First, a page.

Critical limb ischemia (CLI) is a serious condition in which there is inadequate blood flow and oxygen to a specific part of the body. It can occur anywhere blood flows including the limbs, heart, brain, or intestines. It is generally caused by a narrowing or blockage of an artery. Ischemia is serious form of peripheral artery disease that can cause tissue damage gangrene, ulcers & limb loss. CLI requires appropriate medical attention and will not improve on its own.
What are the symptoms of critical limb ischemia (CLI)?
The most common symptoms of CLI is called ischemia rest pain (severe pains in the lower limbs while a person is not moving0 and/or non-healing sores in the legs or feet.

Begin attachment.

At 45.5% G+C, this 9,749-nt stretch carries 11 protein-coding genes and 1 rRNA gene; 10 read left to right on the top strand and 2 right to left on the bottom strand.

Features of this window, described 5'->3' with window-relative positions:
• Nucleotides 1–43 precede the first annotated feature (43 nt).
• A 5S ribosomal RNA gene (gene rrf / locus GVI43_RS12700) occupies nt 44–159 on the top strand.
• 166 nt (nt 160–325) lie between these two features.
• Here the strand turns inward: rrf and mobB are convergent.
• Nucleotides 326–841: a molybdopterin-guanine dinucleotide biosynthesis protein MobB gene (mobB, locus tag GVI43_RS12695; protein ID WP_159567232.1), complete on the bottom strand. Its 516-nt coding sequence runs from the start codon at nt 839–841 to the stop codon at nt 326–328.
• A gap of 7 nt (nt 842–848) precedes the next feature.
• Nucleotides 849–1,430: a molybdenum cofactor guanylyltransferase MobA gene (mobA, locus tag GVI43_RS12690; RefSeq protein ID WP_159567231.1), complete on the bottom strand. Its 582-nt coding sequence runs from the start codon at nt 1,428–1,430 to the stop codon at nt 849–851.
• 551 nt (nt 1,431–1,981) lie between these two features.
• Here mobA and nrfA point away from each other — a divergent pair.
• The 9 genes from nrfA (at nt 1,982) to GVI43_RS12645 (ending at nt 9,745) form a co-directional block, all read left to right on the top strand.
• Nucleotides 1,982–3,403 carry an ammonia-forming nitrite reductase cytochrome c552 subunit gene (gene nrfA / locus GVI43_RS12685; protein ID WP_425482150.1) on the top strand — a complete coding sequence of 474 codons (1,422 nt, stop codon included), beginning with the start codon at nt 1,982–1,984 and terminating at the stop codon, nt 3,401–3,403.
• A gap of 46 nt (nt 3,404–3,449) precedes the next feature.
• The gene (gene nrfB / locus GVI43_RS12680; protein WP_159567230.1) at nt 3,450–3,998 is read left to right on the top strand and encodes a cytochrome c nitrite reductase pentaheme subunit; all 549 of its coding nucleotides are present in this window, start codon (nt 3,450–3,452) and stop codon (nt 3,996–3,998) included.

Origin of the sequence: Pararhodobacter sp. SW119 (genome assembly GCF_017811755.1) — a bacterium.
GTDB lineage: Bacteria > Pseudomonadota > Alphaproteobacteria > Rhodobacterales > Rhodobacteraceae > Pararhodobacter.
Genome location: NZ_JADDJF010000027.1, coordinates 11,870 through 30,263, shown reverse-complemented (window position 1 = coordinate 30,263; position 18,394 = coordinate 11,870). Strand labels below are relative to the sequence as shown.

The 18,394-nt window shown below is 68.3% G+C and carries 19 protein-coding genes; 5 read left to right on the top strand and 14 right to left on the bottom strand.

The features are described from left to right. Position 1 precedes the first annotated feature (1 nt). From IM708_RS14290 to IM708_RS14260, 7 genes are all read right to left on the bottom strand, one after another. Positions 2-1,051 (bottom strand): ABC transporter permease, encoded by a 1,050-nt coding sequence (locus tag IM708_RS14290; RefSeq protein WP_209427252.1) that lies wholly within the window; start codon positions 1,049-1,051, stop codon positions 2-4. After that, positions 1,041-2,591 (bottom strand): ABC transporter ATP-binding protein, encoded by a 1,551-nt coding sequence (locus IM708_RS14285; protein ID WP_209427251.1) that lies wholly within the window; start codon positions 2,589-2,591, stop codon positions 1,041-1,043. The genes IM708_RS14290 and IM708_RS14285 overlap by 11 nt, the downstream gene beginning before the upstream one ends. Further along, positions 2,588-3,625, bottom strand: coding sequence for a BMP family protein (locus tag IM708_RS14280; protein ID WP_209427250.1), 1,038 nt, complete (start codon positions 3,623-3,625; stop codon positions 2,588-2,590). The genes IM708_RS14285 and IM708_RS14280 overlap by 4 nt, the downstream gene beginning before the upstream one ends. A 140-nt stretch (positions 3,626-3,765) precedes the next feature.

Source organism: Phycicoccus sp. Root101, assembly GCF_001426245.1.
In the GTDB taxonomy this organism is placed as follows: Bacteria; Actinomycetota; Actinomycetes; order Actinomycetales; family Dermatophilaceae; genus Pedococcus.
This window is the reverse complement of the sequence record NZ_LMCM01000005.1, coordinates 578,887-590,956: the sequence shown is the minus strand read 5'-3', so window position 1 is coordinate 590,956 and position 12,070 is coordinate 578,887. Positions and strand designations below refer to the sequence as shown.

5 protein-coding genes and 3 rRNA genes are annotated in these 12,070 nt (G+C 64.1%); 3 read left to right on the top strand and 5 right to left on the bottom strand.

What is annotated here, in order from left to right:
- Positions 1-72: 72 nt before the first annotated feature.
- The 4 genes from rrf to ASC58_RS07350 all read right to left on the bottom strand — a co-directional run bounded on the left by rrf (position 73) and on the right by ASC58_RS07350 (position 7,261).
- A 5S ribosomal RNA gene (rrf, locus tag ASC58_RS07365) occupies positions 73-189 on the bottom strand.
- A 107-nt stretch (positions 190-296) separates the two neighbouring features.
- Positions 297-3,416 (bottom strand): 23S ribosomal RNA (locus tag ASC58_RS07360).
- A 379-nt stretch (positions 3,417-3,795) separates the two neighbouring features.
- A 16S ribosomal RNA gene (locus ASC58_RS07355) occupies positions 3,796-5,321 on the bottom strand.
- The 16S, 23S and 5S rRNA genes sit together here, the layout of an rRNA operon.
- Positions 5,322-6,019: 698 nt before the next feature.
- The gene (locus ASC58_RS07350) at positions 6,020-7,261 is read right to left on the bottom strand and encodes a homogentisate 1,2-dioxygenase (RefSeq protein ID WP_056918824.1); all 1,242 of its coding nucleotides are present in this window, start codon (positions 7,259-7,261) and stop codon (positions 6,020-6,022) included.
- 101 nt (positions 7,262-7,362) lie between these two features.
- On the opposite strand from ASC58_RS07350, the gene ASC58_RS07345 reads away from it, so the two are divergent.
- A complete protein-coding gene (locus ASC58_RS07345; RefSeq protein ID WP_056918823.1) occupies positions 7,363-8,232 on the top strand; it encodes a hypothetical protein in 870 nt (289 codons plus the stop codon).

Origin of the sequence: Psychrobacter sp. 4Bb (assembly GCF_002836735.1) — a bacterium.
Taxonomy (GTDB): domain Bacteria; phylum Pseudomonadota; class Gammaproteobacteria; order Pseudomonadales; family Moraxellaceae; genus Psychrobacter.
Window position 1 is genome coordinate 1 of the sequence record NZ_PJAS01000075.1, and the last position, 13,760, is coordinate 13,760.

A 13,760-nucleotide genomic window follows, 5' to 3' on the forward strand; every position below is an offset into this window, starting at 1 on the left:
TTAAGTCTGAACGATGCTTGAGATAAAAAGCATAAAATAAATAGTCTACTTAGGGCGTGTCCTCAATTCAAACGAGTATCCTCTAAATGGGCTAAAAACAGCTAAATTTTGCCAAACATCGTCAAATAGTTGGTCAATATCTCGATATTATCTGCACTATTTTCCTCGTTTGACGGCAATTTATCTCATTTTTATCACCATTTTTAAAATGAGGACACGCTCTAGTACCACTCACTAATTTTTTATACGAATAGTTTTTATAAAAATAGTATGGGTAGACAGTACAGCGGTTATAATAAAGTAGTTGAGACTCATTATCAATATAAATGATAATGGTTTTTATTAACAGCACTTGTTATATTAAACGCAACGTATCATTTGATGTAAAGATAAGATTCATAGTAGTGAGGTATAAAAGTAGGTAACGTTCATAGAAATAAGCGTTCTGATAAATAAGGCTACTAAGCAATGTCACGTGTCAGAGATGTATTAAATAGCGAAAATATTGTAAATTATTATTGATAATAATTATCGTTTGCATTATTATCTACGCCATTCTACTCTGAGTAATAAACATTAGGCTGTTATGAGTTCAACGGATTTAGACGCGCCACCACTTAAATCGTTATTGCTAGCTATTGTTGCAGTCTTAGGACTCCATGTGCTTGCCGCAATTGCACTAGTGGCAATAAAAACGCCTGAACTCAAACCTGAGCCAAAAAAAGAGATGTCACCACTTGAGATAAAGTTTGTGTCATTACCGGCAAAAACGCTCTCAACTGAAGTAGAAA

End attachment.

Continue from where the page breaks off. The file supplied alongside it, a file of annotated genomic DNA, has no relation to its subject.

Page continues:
Other signs and symptoms may include:
- Pain or numbness in the feet
- Shiny, smooth, dry skin of the legs or feet
- Thickening of the toenails
- Absent or diminished pulse in the legs or feet
- Open sores, skin infections or ulcers that will not heal
- Dry gangrene (dry, black skin) of the legs or feet
Primary risk factors of CLI:
Risk factors are similar to atherosclerosis which includes smoking, aging, hypertension (high blood pressure), high cholesterol, diabetes and a family history of vascular disorders: atherosclerosis and/or claudication.